Of course, bigger acts can play this game better than smaller ones. Some musicians can’t skimp on margins and may sell fewer albums because of it. Some won’t want to skimp on quality because it’s a bad reflection of their brand.

The main takeaway? These artists need decorated-apparel pros.

The one constant in today’s music industry is the need for decorated apparel; not only is this need increasing, but it’s also becoming a vital part of an artist’s success. Knowing the ins and outs of how apparel affects a musician’s image, ranking and survival will be key in your consultations with them. As a decorator, your ability to help recommend the best approach with regard to design, quality and quantity to achieve their goals will help take your business to the top of the charts.

James Andres is content manager for S&S Activewear. For more information or to comment on this article, email James at

3 Decoration Trends to Try

1. White is the new black. Maybe it’s because we want to look on the brighter side of things, but the white tee has become a cool counterpart to the sea of black concert tees. For artists across lots of genres, you can print bold black-and-white or full-color photos and messages on white tees, tanks, crops and hoodies. Drilling down, alternative and indie bands — along with electronic, EDM and house artists — love bold artwork with striking fonts, colors and logos.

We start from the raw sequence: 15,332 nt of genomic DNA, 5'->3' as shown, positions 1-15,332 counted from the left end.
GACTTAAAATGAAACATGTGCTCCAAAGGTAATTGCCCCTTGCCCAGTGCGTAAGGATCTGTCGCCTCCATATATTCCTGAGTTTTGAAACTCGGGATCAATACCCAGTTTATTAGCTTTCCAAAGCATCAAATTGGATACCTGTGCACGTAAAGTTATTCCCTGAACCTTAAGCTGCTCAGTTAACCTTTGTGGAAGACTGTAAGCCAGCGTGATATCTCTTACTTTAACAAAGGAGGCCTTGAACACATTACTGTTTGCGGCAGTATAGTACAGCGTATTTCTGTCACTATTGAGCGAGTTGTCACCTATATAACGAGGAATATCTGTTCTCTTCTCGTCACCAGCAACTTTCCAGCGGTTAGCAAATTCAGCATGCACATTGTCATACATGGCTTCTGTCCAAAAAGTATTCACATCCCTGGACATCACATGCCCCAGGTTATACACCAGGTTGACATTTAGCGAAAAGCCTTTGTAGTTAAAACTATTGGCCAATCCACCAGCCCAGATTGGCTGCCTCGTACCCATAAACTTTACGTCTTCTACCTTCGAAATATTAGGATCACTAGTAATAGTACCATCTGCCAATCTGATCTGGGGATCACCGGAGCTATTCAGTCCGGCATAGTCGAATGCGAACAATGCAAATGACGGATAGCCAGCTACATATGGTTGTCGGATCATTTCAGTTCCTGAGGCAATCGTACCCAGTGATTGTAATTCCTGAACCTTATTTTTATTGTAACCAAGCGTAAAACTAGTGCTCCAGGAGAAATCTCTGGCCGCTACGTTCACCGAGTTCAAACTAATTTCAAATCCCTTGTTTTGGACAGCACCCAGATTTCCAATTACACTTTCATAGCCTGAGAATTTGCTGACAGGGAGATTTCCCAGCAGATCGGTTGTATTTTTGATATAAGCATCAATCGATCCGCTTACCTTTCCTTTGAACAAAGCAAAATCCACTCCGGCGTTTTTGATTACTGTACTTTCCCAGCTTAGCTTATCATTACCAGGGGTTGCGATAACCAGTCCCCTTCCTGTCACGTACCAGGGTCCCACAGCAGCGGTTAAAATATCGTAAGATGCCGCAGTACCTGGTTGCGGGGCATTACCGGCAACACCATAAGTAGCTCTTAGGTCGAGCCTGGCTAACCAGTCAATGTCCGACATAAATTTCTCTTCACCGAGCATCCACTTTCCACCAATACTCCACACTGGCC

2. Hit a high note with placement. If you follow streetwear trends, you’ve probably noticed that many hip-hop, pop and rock artists are wearing matching tracksuits, a ‘90s trend made new again. Feel free to make a big statement by printing the artist’s name or message down sleeves or legs. Also, there’s still plenty of space on the hoodie’s front and back for artwork to get noticed.

3. Kick it old school. Like the tracksuit trend, artists like Maroon 5, Selena Gomez and Taylor Swift are returning to the throwback black-and-white artwork that was popular in the 1980s and ‘90s. Rock and punk bands will especially love these graphics. Turn up the retro vibe even more when you decorate a classic-cut, oversized, heavier-weight T-shirt or fleecewear.